I have been invited to Budapest and Brazil and and and…. I really do want to lay around Capitol Hill apartments watching movies, and drink champagne in fancy restaurants with Mark Mitchell, and stand at Laura’s karaoke altar laughing as she tells me she has no sympathy for my problems.
The most significant of which is the fact that I love people scattered across the face of the earth. This has been a year of departures and change; I seem to be the sort of person who is always leaving something or someone behind.
Goodbye is my permanent state.
When I walked into the pub Rachel hollered Bee! Bee! Will you make out with me and ruin our friendship??
I laughed and said No!
During the course of the evening she inevitably seized my phone to send racy text messages to faraway friends. Then to make things really interesting she called a friend in California to talk about the penis of a mutual acquaintance.
No, the two ladies have never met. And I doubt either has direct knowledge of the penis in question.
In her texts Rachel informed assorted people that we were having sex in the bathroom which is of course a blatant lie; somebody else was, but not me! I care about hygiene. Just so you know.
How did I contribute? Hmm. I seem to recall telling the wealth of Williams about a dinner party that ended in a conquest for a certain academic…. and my storytelling skills were sufficiently graphic (and loud) that it cleared a strip of tables around us.
Though I disappointed Rachel with the fact that I have no local scandals or gossip to relate since even the most wicked of the crew have been behaving since she departed.
When I wished everyone a fond goodnight Rachel surveyed the evidence and exclaimed You even have a hot ass!
I retorted I have a hot everything! Then flounced away toward the river.
As Sarah always asks, how exactly does that girl get away with so much? Quite a mystery. Though Cambridge is way more fun when she is in town.
I’m in Rome, staying just off Campo de’Fiori, and have been zipping around in a fog of bliss because I love this city so much. Why did I wait six long years to come back?
Though I have been here three whole days and nobody has whistled at me. Pondering the fact I decided that this is because I am no longer cute (my preferred explanation). Though, alternately, it could be down to the fact that Jody evokes the bouncer archetype. I asked his opinion and he replied The latter, presumably.
One of my academic friends suggests that I should do an empirical study of whether people whistle at me when I am alone. That of course involves paying attention – so I will have to practice.
Tonight I took myself out to collect data but admittedly only as far as the grocery store to buy a Kinder Egg. I suspect I will need to go somewhere featuring, erm, other people. If I want to test the hypothesis.
On the way back to the hotel I stood about admiring the feral cats of Largo Argentina and it occurred to me that Gabriel is at heart a courtesan and as such, while he is always charming and adorable, he also enjoys his little schemes. Around me this often means pushing the edge of my inherent chaotic obliviousness just enough to force me to see a situation in a new way. While this often creeps me out, he finds it amusing.
I heart Gabriel. Gordon, on the other hand, has no clear mandate. I suspect he is either a trouble or a freak magnet.
My mother wrote to inform me that my home county has been declared a disaster area and that Gorst (aka the site of the first commercial airline in the NW, and the town where my paternal great-grandparents had a dairy store built on stilts over the bay, though memorable to real life friends who listen to my stories for more disturbing reasons) is under water.
This is indeed remarkable – I have never known the place to be so comprehensively destroyed, not even when the Hood Canal Bridge blew away. Major good wishes to those in the path of the weather.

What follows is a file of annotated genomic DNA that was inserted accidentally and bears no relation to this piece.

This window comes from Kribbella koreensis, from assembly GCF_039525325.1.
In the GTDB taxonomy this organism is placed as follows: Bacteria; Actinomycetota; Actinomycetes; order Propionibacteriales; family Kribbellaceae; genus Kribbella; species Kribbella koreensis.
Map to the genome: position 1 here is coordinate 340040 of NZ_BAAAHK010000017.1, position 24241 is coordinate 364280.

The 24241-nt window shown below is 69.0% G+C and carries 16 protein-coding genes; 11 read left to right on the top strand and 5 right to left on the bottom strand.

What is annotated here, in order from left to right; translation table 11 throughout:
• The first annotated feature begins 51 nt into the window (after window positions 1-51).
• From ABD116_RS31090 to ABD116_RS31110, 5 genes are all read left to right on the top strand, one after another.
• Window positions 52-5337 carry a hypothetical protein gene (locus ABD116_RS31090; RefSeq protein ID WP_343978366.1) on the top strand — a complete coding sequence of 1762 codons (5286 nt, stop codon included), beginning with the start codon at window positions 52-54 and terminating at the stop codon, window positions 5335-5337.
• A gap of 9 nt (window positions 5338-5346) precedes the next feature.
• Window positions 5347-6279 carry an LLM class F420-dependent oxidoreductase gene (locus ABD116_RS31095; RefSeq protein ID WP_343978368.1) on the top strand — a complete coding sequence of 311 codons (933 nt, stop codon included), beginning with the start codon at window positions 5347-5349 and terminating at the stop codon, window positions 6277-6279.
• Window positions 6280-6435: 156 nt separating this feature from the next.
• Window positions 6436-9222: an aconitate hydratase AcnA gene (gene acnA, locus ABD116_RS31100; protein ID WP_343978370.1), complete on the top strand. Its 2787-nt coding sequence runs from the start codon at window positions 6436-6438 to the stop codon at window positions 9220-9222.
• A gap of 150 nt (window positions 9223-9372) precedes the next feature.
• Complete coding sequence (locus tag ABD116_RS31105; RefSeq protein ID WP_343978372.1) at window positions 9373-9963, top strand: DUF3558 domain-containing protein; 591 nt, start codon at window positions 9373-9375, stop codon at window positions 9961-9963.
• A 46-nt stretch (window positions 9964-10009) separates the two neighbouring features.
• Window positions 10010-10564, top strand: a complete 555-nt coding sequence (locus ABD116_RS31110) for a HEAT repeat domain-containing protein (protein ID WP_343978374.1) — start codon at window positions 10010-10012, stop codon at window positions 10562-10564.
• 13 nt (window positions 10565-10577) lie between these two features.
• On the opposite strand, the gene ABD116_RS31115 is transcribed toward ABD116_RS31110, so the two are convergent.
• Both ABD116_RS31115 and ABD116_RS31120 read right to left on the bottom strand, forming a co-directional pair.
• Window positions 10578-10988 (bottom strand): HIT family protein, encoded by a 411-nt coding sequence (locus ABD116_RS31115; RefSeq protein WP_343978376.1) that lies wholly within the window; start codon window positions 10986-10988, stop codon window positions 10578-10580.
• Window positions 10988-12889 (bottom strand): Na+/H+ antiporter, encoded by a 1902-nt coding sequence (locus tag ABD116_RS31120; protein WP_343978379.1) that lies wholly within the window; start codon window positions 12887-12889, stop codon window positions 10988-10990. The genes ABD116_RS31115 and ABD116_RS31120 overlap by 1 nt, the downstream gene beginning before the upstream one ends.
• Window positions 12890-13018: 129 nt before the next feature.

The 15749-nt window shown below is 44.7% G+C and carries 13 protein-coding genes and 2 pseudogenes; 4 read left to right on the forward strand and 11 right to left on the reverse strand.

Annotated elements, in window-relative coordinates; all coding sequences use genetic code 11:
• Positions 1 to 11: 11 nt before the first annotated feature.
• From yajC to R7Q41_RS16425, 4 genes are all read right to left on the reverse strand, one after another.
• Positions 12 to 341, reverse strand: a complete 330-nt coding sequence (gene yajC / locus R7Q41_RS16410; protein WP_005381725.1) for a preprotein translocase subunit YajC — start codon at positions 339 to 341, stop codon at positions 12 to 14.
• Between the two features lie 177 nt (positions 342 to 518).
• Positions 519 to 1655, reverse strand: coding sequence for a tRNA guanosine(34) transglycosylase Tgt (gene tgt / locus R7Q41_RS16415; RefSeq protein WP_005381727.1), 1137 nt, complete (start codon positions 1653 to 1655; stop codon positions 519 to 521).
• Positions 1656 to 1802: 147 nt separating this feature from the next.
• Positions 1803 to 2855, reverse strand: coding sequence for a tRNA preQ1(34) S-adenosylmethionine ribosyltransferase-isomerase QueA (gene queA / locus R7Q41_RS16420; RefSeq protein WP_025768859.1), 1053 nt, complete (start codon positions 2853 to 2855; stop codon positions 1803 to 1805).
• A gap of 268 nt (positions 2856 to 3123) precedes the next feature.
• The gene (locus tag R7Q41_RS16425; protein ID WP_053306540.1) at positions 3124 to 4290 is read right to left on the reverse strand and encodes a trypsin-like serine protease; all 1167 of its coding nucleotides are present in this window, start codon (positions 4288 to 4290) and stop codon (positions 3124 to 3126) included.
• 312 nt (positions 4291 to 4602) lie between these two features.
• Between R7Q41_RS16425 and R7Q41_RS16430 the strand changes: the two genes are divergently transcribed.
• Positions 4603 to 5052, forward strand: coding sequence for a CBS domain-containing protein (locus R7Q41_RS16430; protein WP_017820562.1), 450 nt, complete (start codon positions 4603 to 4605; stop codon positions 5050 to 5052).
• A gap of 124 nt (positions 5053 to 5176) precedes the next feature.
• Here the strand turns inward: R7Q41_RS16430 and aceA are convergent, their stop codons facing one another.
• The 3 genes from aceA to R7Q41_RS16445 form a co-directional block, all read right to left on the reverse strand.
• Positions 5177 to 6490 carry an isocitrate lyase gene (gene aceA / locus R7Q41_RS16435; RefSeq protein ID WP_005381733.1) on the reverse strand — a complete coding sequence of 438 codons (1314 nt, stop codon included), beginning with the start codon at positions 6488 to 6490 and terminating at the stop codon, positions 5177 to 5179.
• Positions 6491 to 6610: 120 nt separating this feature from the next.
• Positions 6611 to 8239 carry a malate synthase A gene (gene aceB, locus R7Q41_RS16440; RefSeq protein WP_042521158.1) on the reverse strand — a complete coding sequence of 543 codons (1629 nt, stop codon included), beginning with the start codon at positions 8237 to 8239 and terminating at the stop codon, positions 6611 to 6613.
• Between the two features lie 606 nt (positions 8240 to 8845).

Triangulating from various suggestions I attempted to make butternut squash pie (total failure) and then locate an alternate source of, well, anything.
One of the mad scientists had a rare practical glimmer of a thought and asked the caterer of the Death Star harvest feast where to purchase the raw goods. We hit on a fairly obvious solution the same approximate second – Waitrose!
For those not from ye olde world, this means Insufferable Yuppie Grocer, located at least favorable faraway point.
Today I went pillaging in yonder distant village to find comestibles. After quite a stark panic attack I found that which I was seeking…. and I was so excited to locate Libby’s canned goods, I literally batted them off the top shelf.
Twelve cans of pumpkin delicious goodness rained down on my head, and I hopped around with glee! Short-cut, yes – so be it. Whatever! I am covered with flour and egg and generalized goo and it is 1:45 in the morning and the fourth pie is in the oven.
The smallest facts are often the most important. Thanksgiving has arrived!
The Bus Stop has been closed for a couple of weeks, the entire block scheduled to be demolished to make way for condominiums.
I don’t know exactly how or why I managed to have an intimate relationship with a bar – I had never previously hung out in drinking establishments on purpose. Let alone planning my trips around the activities of fellow residents.
But it happened, and the single short year I had access to that splendid strange small community was vastly rewarding in every possible way.
What made the place so special? It was just a tiny little slice of real estate without any dominant cultural theme. If anything, those of us who congregated routinely were the strays, caught between other places and groups and people. If we had one trait in common it was, simply, that we did not fit better elsewhere.
Jeffrey dragged me there in the first place. Mark Mitchell took me in and made me stay. Ade, Zack, Michelle, Greg, Susannah, Niki Sugar, and Rodney served me an endless supply of sparkling water, wit, wisdom, and hilarity. If not for the Bus Stop I would never have met the illustrious Laura, and through her Jody, who managed to mysteriously become one of my best friends.
Who else? So many I cannot even begin to list – from genius folks like Kurt, Holly Chernobyl, Xin, Anouk, Sophie, onward through scores of brilliant beautiful people.
Under the auspices of this establishment and these people I learned how to flirt; conduct Ladychat; accept a compliment; and say I love you to someone other than my children. Can you imagine? That is a whole lot to comprehend – especially at age thirty-six.
There was of course scandal, subterfuge, and drama – it was, in fact, a family. In the end various people divorced themselves from the experience but I’ve remained friends with them all – and I do appreciate that I am lucky to know each and every one.
R.I.P The Bus Stop.